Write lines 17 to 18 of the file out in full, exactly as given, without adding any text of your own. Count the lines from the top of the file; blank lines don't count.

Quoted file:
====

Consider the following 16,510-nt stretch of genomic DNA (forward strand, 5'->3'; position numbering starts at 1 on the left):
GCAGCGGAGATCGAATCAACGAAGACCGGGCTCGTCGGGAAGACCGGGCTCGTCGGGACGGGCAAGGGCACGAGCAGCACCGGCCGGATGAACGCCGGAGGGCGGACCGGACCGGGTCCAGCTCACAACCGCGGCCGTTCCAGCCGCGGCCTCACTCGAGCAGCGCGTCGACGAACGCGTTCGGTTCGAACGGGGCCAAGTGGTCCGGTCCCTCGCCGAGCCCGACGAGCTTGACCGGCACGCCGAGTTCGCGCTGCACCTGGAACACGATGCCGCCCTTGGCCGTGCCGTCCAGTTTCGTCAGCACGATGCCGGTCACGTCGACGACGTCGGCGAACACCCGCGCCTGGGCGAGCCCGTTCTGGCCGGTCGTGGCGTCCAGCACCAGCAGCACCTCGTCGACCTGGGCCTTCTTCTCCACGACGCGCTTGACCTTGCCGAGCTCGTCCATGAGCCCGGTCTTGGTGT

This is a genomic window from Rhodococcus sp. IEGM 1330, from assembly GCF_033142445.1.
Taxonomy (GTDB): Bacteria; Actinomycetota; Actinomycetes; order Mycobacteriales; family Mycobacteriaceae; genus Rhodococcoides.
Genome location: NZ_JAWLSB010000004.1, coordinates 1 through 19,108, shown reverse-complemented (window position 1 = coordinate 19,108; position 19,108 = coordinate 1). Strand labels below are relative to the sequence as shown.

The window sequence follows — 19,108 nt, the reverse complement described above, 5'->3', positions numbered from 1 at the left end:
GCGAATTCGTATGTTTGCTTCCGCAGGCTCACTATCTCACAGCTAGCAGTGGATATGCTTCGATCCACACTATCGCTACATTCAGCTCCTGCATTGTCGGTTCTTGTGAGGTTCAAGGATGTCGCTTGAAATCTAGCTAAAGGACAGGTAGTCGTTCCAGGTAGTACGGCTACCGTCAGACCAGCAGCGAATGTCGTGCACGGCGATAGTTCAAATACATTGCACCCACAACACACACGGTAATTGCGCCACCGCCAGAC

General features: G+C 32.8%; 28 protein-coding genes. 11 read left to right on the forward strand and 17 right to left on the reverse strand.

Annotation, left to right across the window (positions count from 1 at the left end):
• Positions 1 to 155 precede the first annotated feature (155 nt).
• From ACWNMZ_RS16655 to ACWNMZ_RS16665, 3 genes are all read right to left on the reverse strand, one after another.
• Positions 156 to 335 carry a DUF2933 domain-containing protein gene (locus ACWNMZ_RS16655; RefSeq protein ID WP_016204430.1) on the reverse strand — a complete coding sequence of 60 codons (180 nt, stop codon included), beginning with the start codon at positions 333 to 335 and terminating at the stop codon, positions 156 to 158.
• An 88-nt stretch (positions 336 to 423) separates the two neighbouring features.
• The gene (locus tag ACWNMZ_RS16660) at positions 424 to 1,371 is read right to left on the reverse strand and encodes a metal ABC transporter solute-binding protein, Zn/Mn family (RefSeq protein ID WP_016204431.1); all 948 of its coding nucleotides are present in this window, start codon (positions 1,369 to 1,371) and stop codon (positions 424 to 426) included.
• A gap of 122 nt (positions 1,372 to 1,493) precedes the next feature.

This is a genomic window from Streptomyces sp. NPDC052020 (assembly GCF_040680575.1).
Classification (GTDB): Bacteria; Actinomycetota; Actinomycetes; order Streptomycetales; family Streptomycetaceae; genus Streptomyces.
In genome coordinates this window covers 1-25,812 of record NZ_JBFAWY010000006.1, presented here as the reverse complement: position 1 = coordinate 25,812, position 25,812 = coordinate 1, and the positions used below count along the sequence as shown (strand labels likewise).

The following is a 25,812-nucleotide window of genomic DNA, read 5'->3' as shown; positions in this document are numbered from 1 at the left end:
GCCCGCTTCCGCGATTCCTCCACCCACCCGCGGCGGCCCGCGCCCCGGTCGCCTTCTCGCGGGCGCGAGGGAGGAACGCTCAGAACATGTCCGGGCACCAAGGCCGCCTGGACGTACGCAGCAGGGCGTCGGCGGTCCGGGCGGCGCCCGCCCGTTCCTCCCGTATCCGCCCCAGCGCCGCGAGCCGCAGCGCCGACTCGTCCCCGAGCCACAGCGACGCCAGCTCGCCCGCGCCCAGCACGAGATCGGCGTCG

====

Classification (GTDB): Bacteria; Actinomycetota; Actinomycetes; order Streptomycetales; family Streptomycetaceae; genus Streptomyces.
In genome coordinates this window covers 1-25,812 of record NZ_JBFAWY010000006.1, presented here as the reverse complement: position 1 = coordinate 25,812, position 25,812 = coordinate 1, and the positions used below count along the sequence as shown (strand labels likewise).